Jump to content
John Bantin

How important is TTL flash?

Recommended Posts

DSLR owners.

 

I'm writing a piece about underwater DSLR use for public consumption.

 

When I shot film I used TTL flash all the time and originally chose a DSLR camera that used Nikon TTL protocols. That was then and this is now. I haven't used TTL flash with a DSLR in years. I don't find it that difficult to get the result I want. However I am aware that many DSLRs can work with eTTL flash and probably all the other TTLs from a to z!

 

I know that those that shoot compacts and jpegs probably like automatic flash exposure. What I would like to do is a straw poll on those of you using DSLRs to know if you use TTL flash or just go for it like I do.

 

Is it important to have the facility for TTL flash with a DSLR?

 

I suppose a supplementary question would be: Do you shoot RAW files or in-camera conversions such as jpegs?

 

Thanks in advance for the info.

Edited by John Bantin

Share this post


Link to post
Share on other sites

I got my first dSLR in December 2005 and up until very recently only used manual control and had no difficulty getting the results I wanted. Prior to that I had a lot of years using manual strobe exposure and film with both a Nikonos III and Canon SLR's followed by a few years of shooting TTL with film camera before going digital. My first few years of shooting digital was with a Nikon CP5000 and manual strobe control.

 

Recently I did a fibre optic conversion to my Subal 40D housing and gained the ability to use Inon's sTTL system with my Z240's. Since then I've been experimenting with using to TTL to see how well it works. So far I've been happy with the results shooting macro but go back to shooting manual for wide angle work and certain subjects (eg very shiny silver fish) which don't fare well when photographed using TTL. I look at it as a useful tool and switch between TTL and manual depending on lens, subject and what mode I feel like using. I find that shooting TTL doesn't decrease my work load with regard to getting the exposure right as I still make adjustments when shooting TTL, they are just different to what I would do shooting manual. When shooting manual I'm adjusting aperture and strobe power to get the flash exposure I want. When shooting sTTL I'm fine tuning the strobe exposure by using the controls on the strobe and by changing the camera's metering patterns to suit the subject I'm shooting. So basically I don't see TTL as a must have but another tool that is nice to have.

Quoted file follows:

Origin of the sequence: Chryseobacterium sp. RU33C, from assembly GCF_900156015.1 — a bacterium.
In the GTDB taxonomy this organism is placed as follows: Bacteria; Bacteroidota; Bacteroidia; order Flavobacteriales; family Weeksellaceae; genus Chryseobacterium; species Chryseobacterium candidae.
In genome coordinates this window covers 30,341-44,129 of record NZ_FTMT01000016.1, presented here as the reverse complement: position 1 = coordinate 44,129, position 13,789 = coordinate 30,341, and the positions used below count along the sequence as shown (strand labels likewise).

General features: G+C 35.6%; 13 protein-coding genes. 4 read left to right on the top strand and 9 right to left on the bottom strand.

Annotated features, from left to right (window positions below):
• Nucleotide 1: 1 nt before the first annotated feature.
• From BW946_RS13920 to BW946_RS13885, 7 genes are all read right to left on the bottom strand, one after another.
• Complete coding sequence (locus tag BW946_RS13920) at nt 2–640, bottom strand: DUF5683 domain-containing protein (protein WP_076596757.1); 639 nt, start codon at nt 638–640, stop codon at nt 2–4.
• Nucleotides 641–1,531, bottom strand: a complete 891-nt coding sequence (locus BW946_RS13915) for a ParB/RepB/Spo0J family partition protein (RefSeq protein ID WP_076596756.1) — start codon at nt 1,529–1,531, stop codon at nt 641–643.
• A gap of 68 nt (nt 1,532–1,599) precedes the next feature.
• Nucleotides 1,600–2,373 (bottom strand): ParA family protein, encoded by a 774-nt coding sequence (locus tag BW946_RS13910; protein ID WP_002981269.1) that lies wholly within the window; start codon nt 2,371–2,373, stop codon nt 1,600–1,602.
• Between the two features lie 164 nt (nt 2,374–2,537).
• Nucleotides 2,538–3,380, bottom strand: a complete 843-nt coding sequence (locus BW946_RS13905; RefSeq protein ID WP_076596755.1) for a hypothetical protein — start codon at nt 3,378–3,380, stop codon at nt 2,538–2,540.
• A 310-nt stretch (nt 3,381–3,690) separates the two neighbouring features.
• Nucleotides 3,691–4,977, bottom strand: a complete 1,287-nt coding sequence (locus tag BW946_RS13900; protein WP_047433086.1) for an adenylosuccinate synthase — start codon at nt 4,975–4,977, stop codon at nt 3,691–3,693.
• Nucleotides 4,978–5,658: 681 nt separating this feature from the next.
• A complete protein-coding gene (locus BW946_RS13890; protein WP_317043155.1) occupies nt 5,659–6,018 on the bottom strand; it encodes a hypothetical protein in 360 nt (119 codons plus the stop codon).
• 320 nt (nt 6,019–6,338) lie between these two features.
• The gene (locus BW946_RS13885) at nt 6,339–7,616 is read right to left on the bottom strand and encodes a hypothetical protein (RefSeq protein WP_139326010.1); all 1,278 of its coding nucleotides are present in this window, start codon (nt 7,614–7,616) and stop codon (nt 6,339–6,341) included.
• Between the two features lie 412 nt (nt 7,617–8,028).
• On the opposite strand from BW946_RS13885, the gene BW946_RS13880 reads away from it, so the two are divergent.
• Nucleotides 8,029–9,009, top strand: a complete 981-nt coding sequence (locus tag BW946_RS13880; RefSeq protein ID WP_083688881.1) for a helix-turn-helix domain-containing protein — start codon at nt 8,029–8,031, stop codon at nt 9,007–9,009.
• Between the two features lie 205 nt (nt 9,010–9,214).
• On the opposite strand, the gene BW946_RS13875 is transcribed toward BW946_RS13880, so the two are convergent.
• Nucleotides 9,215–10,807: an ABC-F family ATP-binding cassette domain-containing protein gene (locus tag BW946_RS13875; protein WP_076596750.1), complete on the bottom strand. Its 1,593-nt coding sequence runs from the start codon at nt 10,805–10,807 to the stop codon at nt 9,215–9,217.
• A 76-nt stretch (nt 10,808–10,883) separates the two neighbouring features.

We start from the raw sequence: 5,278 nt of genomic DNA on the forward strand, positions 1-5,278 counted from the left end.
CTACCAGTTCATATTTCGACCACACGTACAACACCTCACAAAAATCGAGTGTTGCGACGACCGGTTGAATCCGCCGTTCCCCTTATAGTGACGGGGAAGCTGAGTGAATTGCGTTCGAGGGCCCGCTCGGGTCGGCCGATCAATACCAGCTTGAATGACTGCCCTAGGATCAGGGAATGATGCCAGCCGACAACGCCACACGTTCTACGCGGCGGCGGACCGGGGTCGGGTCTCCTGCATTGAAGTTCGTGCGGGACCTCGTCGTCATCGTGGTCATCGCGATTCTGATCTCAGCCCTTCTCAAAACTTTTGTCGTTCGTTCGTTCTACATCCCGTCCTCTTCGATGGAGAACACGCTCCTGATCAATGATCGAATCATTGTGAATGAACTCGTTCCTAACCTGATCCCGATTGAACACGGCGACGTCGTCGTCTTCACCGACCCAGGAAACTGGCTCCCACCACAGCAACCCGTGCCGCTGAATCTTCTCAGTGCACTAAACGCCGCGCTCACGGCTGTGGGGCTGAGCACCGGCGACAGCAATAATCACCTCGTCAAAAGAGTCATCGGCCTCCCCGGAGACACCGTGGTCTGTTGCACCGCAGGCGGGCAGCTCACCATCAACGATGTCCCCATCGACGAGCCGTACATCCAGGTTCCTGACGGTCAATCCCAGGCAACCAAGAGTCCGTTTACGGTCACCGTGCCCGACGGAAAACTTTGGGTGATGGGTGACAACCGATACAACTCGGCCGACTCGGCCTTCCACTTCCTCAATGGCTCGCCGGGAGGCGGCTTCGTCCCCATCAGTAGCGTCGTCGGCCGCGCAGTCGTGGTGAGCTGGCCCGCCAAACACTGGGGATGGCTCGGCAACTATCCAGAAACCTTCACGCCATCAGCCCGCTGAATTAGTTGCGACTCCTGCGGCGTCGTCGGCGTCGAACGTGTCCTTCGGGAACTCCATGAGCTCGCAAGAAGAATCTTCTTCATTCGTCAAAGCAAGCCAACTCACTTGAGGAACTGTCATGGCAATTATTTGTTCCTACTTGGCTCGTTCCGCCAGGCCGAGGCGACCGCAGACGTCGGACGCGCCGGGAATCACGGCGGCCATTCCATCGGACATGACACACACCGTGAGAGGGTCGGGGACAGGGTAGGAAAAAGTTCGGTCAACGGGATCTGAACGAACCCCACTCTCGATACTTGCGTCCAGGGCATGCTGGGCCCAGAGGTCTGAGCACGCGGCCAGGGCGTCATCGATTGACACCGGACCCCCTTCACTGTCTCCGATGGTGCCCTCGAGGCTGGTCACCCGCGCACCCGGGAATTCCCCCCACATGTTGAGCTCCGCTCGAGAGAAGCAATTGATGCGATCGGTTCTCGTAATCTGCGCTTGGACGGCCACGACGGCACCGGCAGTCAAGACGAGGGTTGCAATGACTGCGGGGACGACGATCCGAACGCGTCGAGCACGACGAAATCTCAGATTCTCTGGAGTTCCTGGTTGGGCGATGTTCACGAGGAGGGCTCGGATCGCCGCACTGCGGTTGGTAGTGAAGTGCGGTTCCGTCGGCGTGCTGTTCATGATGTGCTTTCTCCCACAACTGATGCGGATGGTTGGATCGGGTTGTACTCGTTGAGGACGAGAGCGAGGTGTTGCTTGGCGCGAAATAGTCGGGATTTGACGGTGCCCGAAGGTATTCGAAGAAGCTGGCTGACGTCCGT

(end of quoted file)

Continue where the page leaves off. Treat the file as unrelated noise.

I only shoot RAW files.

Edited by Gudge

Share this post


Link to post
Share on other sites

Hi John,

 

I used Nikonons V's years ago, then a long break till I started using an Olympus P&S with TTL a few years ago.When I decided to move "up" to a DSLR, I was very apprehensive about switching to manual.

 

As I ended up with a D2Xs, I found that I had little choice but that shooting in manual is actually pretty straightforward and intuitive anyway.

 

Do I miss TTL-not really. If I could find a simple easy fix to get TTL would I do it-sure. It is a useful tool, but I don't think I would revert to using it that much.

 

I shoot everything in RAW.

 

Important no, nice to have -yes

 

All the best

 

Adam

Share this post


Link to post
Share on other sites

FWIW Not important to me.

 

TTL doesn't seem to work very well on WA.

 

Works OK on macro but if you have to get your head around using flash for WA why change.

 

An often neglected point - it takes four or five wires and associated contacts / spring pins for TTL to work - only two for a manual system and one of them is ground!.

If you have a dodgey / intermittent TTL wire all sorts of strange things seem to start happening with the camera, with manual and two wires you just don't get a flash - straightforward.

 

The Ikelite system does not allow for different settings on each flash in TTL so that was restrictive if you wanted unbalanced, (ok you can play with subject - flash distance - but...).

 

Shoot RAW 100% of the time.

 

Paul C

Share this post


Link to post
Share on other sites
An often neglected point - it takes four or five wires and associated contacts / spring pins for TTL to work - only two for a manual system and one of them is ground!.

If you have a dodgey / intermittent TTL wire all sorts of strange things seem to start happening with the camera, with manual and two wires you just don't get a flash - straightforward.